Culture/Gender (Contrasts Between Individualistic and Collectivistic…
Contrasts Between Individualistic and Collectivistic Values
The basic individualistic and collectivistic views of people as either independent or interdependent lead to contrasting sets of values.
Orientation to Self or Group
The individualistic view of people as independent units leads to emphasis on a range of self-oriented values and skills that support independent living.
The collectivistic view of people as interdependent leads to emphasis on group-oriented values and skills that contribute to effectively filling roles within the family or other group.
Instead of living independently or going away to college, the young adult may be expected to remain at home and fulfill roles within the family.
Culture influences how decisions are made within a family.
In traditional collectivistic cultures, there is likely to be a social hierarchy based on gender, birth order, and/or age.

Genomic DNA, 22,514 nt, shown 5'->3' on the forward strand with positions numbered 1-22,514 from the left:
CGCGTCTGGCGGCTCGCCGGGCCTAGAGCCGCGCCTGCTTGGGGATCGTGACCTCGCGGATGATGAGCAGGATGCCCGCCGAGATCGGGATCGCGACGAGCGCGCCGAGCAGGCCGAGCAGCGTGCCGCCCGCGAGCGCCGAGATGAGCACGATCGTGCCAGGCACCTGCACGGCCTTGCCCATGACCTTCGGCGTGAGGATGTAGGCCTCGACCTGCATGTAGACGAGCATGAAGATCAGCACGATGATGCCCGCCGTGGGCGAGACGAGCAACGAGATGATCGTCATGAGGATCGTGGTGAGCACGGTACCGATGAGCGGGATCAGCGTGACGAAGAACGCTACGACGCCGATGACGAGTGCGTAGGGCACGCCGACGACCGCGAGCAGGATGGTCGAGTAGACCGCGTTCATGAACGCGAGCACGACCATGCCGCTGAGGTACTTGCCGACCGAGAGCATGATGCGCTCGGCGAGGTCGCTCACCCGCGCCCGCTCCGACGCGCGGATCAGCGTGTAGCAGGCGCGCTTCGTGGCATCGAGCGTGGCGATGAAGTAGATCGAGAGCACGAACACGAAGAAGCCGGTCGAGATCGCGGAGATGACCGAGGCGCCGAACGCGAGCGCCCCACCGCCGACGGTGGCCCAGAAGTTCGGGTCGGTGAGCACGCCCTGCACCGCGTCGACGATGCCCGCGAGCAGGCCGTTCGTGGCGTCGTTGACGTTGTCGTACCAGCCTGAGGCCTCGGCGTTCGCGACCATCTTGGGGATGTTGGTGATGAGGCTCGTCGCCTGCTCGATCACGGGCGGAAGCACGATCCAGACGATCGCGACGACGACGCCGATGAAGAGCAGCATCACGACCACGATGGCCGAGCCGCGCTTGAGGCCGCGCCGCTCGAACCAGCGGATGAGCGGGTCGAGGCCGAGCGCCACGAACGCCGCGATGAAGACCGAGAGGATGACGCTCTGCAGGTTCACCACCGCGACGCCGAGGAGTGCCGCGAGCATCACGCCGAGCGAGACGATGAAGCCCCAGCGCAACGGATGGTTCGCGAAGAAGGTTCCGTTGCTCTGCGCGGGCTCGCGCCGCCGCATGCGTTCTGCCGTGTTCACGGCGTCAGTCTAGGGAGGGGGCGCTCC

Elders may have final say about how far their children go in school, who they marry, or where they work.
Decisions by authority figures in collectivist cultures are likely to be obeyed with less questioning than is typical in individualistic cultures.
In American individualism, the ideal is for all people to be able to freely make their own decisions.
The opinions of family elders may be respected, but as youth enters adulthood, they expect and are expected to make decisions about their own lives.
Social hierarchy strongly influences how knowledge is obtained and transmitted.
People of high social status may be seen as holding important cultural and technological knowledge.
May be considered disrespectful for children to express their opinions to or ask many questions of their elders.
May be expected to absorb and then reflect back the knowledge provided to them by their elders, who determine when youngsters are ready to learn.
More likely that children are encouraged to form and express opinions and to seek knowledge at a pace they self-determine.
Knowledge should be freely available to anyone who wants it.
Individual Choice and Personal Responsibility
All cultures seem to acknowledge that how people behave affects what will happen to them, whether in this life or a presumed afterlife.
Different views of the responsibility for those outcomes.
Individualism highly values the freedom to choose for oneself.
Collectivistic cultures, the ideals of individual choice and free will are less likely to be highly valued, and less emphasis may be placed on personal responsibility for outcomes.